Oh my goodness gracious are these little guys cute! They arrived at our post office on Sunday and I could hear them as soon as I walked in. They peep a lot when they're cold and who could blame them?
My son raises all 125 for 8 weeks and then we sell them and people eat them and it's the best chicken I've ever tasted! From here on out they will grow so fast their feathers can't keep up with them and they look a bit naked at times. They eat a lot and poop a lot too. It's a hard work keeping them happy but it's worth every bite.
Last week, 9015 delivered a single ram lamb all on her own. He's had a difficult time finding the mother's teet to nurse so they spent a few extra days in the lambing pen. Then #14 delivered a single ewe lamb last night just before feeding. I found the lamb and the mother in the back stall near the creep pen. It was also past Ned's feeding time which thoroughly confused #14. He was right in the middle of the three of us bleating for attention. I attempted to lure the mother to a pen by carrying her ewe lamb, but Ned was underfoot and the ewe lost interest part way there. After a few attempts, I opted to just created a pen with the panels against the wall.
We had an opportunity to visit the neighbor's Dorset lambs. They were easy to photograph and the lighting was great in their old red barn.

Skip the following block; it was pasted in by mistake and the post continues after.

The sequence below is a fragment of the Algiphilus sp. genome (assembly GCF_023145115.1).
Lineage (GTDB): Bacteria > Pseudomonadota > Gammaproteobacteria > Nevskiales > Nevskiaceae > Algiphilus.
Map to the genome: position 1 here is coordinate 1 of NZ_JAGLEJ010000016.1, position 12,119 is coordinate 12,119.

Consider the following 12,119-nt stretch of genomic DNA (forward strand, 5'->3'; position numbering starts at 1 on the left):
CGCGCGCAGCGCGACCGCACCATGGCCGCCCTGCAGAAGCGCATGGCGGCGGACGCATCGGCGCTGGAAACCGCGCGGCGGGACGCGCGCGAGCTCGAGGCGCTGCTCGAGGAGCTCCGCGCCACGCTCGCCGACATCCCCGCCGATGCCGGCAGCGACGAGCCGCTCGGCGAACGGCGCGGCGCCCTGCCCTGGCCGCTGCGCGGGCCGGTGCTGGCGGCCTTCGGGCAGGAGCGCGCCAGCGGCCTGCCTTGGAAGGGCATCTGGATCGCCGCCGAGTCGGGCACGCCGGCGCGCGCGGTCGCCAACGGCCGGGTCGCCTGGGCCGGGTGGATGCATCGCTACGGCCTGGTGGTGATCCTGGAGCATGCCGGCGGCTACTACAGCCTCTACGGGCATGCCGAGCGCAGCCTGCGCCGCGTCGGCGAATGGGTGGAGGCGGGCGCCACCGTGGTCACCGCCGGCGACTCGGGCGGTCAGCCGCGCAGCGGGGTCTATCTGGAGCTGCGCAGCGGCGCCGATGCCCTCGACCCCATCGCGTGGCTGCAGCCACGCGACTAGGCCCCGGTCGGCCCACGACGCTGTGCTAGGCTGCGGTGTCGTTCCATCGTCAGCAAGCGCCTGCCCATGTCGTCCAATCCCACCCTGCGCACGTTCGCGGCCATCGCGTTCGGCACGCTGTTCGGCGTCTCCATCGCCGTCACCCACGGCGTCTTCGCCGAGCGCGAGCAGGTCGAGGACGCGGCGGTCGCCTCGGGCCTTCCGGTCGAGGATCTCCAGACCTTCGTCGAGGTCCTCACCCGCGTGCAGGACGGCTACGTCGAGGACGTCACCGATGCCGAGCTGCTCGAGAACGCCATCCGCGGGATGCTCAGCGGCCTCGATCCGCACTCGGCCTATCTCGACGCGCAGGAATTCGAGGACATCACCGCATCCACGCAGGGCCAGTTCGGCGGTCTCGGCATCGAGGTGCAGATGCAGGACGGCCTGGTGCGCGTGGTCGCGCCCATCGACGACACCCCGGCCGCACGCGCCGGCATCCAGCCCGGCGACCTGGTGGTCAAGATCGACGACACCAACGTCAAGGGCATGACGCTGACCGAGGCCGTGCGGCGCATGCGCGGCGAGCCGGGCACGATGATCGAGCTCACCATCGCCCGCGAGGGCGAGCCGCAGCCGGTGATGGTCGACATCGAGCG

It was a busy weekend, two sets of triplets and a set of twins had arrived. Unfortunately all three ewes are raising one lamb a piece. We lost four lambs in 48 hours and frustration was setting in on both of us. Monday we found #140, "Curl" as I like to call her because she has a curled ear, who was raising two of her triplets after losing one after birth (Her mothering skills are in question looking back at her track record)had stepped on the back legs of one lamb. It was unable to stand even after splinting so it was moved into our heated tack room. Then #5, who was the most recent ewe to deliver, only had half an udder and one of her lambs appeared to go downhill later in the day showing symptoms of lethargy and a cold mouth so it was moved inside too. #4's triplets seemed to be doing well until...Tuesday morning. Upon hearing this after S. had done the feeding, I spent the day trying to save them but in the end it was all for nothing. They died that night. S. spent some time reading up on this issue that appeared to be plaguing our lambs. During the cold spell over half of this years lambs were born and not one died! Now with the temperature in the 30's and 40's, we were losing lambs right and left. As it turns out, with the warmer weather bacteria was the culprit. We learned how to prevent it and now we know how to prevent this from happening again. I call it learning the hard way through trial and error. Some might ask why not go to the vet and we have done that in the past only to find inconclusive answers after the cost of time, transportation and vet bills to receive very little information. Most shepherds network whether it be on the phone or online but they have better luck finding the information they need and save money. I'm headed back to the barn to check on a the latest newborn and feed Ned. The good news is my sister received her socks AND she wears them! Unlike my other sister who I knitted socks for who LOOKS at her socks!!